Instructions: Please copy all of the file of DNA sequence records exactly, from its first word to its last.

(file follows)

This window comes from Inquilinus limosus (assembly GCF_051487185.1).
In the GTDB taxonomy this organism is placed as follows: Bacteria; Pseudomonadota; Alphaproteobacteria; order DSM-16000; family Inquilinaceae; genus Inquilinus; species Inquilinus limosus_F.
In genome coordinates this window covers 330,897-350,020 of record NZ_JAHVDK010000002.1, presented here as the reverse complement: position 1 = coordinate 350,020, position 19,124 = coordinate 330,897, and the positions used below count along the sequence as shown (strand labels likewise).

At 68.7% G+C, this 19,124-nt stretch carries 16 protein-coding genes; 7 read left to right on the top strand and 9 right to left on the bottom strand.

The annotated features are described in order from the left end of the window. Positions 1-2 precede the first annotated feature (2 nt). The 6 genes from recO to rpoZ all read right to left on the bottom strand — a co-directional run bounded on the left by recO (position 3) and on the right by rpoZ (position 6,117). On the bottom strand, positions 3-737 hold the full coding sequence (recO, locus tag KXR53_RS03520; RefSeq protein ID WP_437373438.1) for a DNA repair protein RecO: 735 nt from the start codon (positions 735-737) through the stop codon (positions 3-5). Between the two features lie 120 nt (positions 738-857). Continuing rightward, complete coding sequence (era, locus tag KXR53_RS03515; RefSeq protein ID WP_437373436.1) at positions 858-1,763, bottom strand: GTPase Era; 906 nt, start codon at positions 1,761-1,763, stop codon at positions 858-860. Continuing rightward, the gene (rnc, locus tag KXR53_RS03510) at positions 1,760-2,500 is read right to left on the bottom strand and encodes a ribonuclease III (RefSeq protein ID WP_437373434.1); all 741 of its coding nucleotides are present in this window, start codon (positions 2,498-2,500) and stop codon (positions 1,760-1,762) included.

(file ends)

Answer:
This window comes from Inquilinus limosus (assembly GCF_051487185.1).
In the GTDB taxonomy this organism is placed as follows: Bacteria; Pseudomonadota; Alphaproteobacteria; order DSM-16000; family Inquilinaceae; genus Inquilinus; species Inquilinus limosus_F.
In genome coordinates this window covers 330,897-350,020 of record NZ_JAHVDK010000002.1, presented here as the reverse complement: position 1 = coordinate 350,020, position 19,124 = coordinate 330,897, and the positions used below count along the sequence as shown (strand labels likewise).

At 68.7% G+C, this 19,124-nt stretch carries 16 protein-coding genes; 7 read left to right on the top strand and 9 right to left on the bottom strand.

The annotated features are described in order from the left end of the window. Positions 1-2 precede the first annotated feature (2 nt). The 6 genes from recO to rpoZ all read right to left on the bottom strand — a co-directional run bounded on the left by recO (position 3) and on the right by rpoZ (position 6,117). On the bottom strand, positions 3-737 hold the full coding sequence (recO, locus tag KXR53_RS03520; RefSeq protein ID WP_437373438.1) for a DNA repair protein RecO: 735 nt from the start codon (positions 735-737) through the stop codon (positions 3-5). Between the two features lie 120 nt (positions 738-857). Continuing rightward, complete coding sequence (era, locus tag KXR53_RS03515; RefSeq protein ID WP_437373436.1) at positions 858-1,763, bottom strand: GTPase Era; 906 nt, start codon at positions 1,761-1,763, stop codon at positions 858-860. Continuing rightward, the gene (rnc, locus tag KXR53_RS03510) at positions 1,760-2,500 is read right to left on the bottom strand and encodes a ribonuclease III (RefSeq protein ID WP_437373434.1); all 741 of its coding nucleotides are present in this window, start codon (positions 2,498-2,500) and stop codon (positions 1,760-1,762) included.